Christian Rap Music Articles
These articles on the Christian Rap Music and Christian Hip Hop Music culture sheds some light on how God is using Christian Rap Artists to spread the Gospel of Jesus Christ to the Rap Music culture
America's Holy Hip Hop
At last it seems gospel hip-hop is getting noticed outside of its small band of devotees. Tony Cummings reports on the slow but steady rise of America's Christian hip-hop scene.
by Tony Cummings
The staggering American record industry statistic that in the crucial 16 to 24 age group, it's hip-hop /rap that accounts for 30 per cent of "music bought in the last 12 months" (compared with rock - 16 per cent, alternative - 11 per cent, pop and dance - 10 per cent, and R&B - 8 per cent) will hopefully be a wake up call to the sleepy insularity of America's CCM industry. As one record industry executive, who preferred to remain anonymous, told Cross Rhythms, "Today a lot of what passes for youth culture Christian radio here is totally irrelevant to the current generation of young people. They're listening to Eminem and Ja Rule and we're trying to feed them Point Of Grace and Audio Adrenaline."
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Hip-Hop Kingdom come
It's more than rap; it's language, art, and attitude—a subculture with no ethnic or geographic boundaries. And Christian ministries are in the mix.
by William J. Brown and Benson P. Fraser
Preacher, preacher, fifth-grade teacher
You can't reach me, my mom can't neither
You can't teach me a godd— thing cause
I watch TV, and Comcast cable
And you ain't able to stop these thoughts
FROM "CRIMINAL" BY EMINEM
Things on my mind, where do I begin?
It's easier to sin, but it hurts my heart
I'm really tryin' to win, so where do we start?
FROM "READY TO MEET HIM" BY DMX
On Thursday nights in Tampa, Florida, 200 teenagers descend upon Club X, a loud and lively hangout occupying the second floor of what used to be a four-story office building. The billiards and foosball tables, exposed overhead pipes, and spacious common area make it an attractive spot for kids to mingle, play, and dance. Live rap music blares through large speakers onstage, sending funky, pulsating rhythms through the room. On this night, the music sounds as raw and edgy as anything from Snoop Dogg or Puff Daddy. The teams of young rappers come with a variety of monikers: Prophetic Preachas, N-4-Red, The Elect, Rezarekted Elementz, B.J., Eternal Rhythm.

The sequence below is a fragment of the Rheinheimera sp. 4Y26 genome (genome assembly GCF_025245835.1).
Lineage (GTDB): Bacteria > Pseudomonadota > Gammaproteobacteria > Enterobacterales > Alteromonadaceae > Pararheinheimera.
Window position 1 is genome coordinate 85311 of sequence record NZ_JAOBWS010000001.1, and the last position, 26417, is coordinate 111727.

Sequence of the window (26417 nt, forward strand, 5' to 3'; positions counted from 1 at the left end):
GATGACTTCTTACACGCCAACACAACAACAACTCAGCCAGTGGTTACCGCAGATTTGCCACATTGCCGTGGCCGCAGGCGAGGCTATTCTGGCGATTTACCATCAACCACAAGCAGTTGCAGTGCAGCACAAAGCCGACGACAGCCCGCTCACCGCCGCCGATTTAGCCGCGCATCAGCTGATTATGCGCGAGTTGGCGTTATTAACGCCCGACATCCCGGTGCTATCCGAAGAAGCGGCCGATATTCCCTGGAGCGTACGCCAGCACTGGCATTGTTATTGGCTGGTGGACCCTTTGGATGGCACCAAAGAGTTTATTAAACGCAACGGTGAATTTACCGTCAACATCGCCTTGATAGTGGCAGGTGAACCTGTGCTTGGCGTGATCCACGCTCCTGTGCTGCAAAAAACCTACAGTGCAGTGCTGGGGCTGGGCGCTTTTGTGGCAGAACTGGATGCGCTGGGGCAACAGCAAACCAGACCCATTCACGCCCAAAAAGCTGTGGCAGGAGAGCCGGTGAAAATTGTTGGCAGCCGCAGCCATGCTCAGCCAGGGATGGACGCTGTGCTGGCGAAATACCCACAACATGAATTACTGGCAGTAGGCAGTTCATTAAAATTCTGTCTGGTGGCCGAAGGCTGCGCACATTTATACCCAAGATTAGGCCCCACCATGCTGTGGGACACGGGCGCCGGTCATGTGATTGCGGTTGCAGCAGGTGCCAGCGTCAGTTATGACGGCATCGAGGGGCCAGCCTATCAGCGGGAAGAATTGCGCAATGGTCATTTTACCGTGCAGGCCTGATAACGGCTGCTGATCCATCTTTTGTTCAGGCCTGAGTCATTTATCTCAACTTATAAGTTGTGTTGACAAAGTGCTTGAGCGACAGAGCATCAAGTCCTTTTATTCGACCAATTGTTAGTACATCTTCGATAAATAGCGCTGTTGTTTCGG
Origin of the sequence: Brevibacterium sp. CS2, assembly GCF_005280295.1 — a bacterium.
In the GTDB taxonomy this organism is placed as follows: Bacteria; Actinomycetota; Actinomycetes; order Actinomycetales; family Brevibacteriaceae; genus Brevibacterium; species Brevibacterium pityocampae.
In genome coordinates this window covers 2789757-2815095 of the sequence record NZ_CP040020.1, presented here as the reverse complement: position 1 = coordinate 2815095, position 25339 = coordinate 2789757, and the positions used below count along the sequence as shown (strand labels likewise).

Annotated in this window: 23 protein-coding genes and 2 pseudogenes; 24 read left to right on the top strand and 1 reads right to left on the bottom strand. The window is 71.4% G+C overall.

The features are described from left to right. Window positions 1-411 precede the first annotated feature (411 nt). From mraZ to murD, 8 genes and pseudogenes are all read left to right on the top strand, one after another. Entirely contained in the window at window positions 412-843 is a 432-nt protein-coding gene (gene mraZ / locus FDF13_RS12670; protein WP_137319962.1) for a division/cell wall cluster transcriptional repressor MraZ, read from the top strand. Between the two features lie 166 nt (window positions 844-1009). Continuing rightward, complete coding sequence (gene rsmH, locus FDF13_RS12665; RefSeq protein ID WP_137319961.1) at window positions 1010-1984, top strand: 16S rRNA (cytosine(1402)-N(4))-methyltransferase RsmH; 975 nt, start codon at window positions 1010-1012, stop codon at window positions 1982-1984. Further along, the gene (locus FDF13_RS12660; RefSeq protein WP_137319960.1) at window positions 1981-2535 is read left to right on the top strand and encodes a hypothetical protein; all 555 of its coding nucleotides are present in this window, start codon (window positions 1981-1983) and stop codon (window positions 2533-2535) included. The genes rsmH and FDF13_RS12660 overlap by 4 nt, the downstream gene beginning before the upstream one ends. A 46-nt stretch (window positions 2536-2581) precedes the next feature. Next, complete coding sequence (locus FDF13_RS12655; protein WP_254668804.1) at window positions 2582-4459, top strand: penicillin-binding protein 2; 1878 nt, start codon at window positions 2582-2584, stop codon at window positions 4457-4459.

I called my family my people who
live with me,
Snuck out of the house, went to
parties, and got high with me
Thought anytime I was in trouble
they would lie for me
But I already had a Friend who had
died for me.
These kids aren't rhyming about money, misogyny, and mayhem but the perils of a life without Christ. And Club X is not a nightclub but a youth outreach sponsored by Without Walls International Church, a 10,000-member congregation that has made headlines in Tampa for its innovative ministries. The performers at the mike tonight are teenagers who came to Christ through the ministry of Without Walls and are now praising God in the language they speak best. "Most of the raps are based on the Word; there's no fluff," says Robert Mallan, the young pastor who oversees Club X and other programs from his church's Millennium Generation youth ministry. "They're basically talking about their life experiences, rapping their testimonies."
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Hip Hop Under Siege
In this editorial, GOSPELflava.com's Gerard Bonner delves into the continuing divide between Gospel hip hop artists and those who think that they've got it all wrong.
by Gerard Bonner
Regardless of your position on hip-hop, secular music, and urban gospel, there are several truths that can't be denied and deserve to be investigated.
We must remember that the validity and power of music is found in its lyrics. Though instrumental presentations can evoke emotions, it is the lyrical content of the offering that contains true power. "The Star Spangled Banner" will forever be America's national anthem, whether supported by a classical orchestral background, a syncopated jazz beat, or a booming bass line with synthesized horns.
The same is true for the Gospel, for it is the lyrical content of the music that makes a song a "Gospel song". As God is unlimited, so is the ability to musically present the Gospel.
Too often, some in the body of Christ are guilty of condemning the things that they do not understand. Many look to vilify the artists and supporters of the urban Gospel movement, and state that the art form has no spiritual validity because of its presentation.
But there must be a clear line drawn between spiritual validity and personal preference. Because one prefers apple pie instead of chocolate cake doesn't mean that all cake is bad and has no redeeming worth or value. The fact of the matter is that the Gospel can be presented in several avenues.
Whether it comes across the pulpit on a Sunday morning, a theatrical presentation on Broadway, or a cinematic presentation, if Jesus is being lifted up, and if He is being presented consistent with Who scripture says that He is and what He has done, then this is a presentation of the Gospel.
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"Holy" Hip Hop
by Efrem Smith
Does Christian rap, or on a larger scale Holy Hip-Hop, exert a similar influence on Christian young people, especially in the urban context? Let me end the suspense right off the bat; the answer, unfortunately, is no.
In my estimation, Christian rap doesn’t carry much, if any, influence among urban young people. I don’t blame the Christian rap artists. I blame the urban church itself, because with few exceptions, rap music and hip-hop culture, whether sacred or secular, is not embraced by the urban church.
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